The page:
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Year of Becoming an Adult: January


This year one of our resolutions (for hubs & me) was to do a lot of not-so-fun things that we’ve been putting off for far too long in the name of finally growing up and becoming adults.

We’ve planned things out so we have at least one or two big items to knock off our list every month. Hopefully by the time December 2015 roles around we’ll feel much more settled into our “adulthood” and many of these important items will be distant memories, having been taken care of months prior.

For the month of January we have a couple big things on our “Becoming an Adult” list:

  • Make wills for myself and hubs
  • Fill out power of attorney forms for myself and hubs
  • Add each other to our savings/checking accounts

I wanted to give a little mid-month update on how these things are going.

We used Legal Zoom to make wills and fill out power of attorney forms. It was so, so easy and painless! I really thought there would be a lot more emotion wrapped up in it (it just seems so morbid to be making decisions about who will raise your kids if you and spouse die, etc.), but it really wasn’t nearly as bad as I’d expected. And it was quick! Only about 10 or 15 minutes total! This is not an advertisement (I’m not being paid by them, nor did I receive any discounts or anything), but I really would recommend the website for simple wills (if your estate is super complicated you may need an actual attorney).

Buuuuut (there’s always a but), when the documents arrived at our house I realized things would be a bit more complicated. Apparently in the state of Arizona wills have to be notarized PLUS have a witness signature, and the witness cannot be the notary, nor can they be anyone related by blood or marriage (so hubs and I cannot be each others’ witnesses). So we’ve reached a bit of a hangup. It’s not a big deal to get a friend to go with us to have the documents notarized and serve as a witness, but it takes more arranging of schedules and whatnot. It WILL happen this month, but its not done yet.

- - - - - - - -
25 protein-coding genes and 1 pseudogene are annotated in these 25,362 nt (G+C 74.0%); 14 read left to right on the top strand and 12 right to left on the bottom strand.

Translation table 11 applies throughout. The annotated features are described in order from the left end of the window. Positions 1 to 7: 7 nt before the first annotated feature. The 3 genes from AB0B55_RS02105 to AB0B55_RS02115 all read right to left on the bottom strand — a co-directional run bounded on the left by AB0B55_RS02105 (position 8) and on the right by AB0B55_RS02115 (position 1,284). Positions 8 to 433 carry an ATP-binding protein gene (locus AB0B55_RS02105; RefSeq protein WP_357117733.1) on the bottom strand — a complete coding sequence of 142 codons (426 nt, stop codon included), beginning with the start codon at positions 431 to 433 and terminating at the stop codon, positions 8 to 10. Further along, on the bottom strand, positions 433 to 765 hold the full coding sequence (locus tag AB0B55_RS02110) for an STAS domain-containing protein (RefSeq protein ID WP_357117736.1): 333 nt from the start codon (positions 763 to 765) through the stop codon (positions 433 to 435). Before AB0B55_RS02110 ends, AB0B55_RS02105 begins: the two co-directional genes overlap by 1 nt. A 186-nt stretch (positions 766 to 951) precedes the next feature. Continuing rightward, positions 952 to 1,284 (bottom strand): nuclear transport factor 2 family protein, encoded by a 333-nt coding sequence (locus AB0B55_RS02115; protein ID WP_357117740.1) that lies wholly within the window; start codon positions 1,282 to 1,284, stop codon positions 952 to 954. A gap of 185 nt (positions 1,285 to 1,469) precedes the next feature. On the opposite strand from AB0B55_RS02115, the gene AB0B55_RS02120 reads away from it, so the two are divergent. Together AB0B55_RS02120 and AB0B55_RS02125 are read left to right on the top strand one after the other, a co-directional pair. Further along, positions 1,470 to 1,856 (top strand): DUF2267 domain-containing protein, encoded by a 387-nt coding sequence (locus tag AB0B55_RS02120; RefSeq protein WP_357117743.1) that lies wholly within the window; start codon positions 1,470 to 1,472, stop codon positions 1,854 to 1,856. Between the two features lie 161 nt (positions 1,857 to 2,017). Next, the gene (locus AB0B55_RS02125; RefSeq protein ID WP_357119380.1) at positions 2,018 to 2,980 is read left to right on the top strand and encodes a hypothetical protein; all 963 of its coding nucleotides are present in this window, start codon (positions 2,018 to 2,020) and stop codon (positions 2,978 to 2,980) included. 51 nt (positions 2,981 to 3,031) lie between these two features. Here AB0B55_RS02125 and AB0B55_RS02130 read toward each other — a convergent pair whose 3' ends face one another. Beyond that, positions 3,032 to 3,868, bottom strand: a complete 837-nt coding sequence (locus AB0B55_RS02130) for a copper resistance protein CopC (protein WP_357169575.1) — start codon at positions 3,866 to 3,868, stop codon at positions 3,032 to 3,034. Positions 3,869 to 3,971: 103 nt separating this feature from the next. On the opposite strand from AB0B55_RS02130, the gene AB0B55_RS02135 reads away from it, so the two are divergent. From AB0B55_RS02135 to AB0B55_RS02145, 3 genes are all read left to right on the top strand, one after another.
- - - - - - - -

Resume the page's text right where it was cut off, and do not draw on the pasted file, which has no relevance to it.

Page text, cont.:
The checking/savings accounts are not complete yet either. I called and talked to my bank(s) to see if this could be done online and no, it cannot. I have to go to the banks in person with husband to have him added to my accounts (and have me added to his). Not huge, but just another annoying hurdle to getting everything in place.

But at least we’re in the process of working on this month’s goals. I’m sure glad we broke things down into bite-size chunks because it seems like everything is just a little bit more annoying/time-consuming/difficult than expected. It’s nice that we’re not trying to do everything all at once. If you want to see some of our other goals for this year (the year of becoming an adult), see the post I wrote about here. I’ll be sure to keep you updated as the year moves along.

Do you have any big financially-relevant goals this year? What are you working on?


  • Reply Jackie |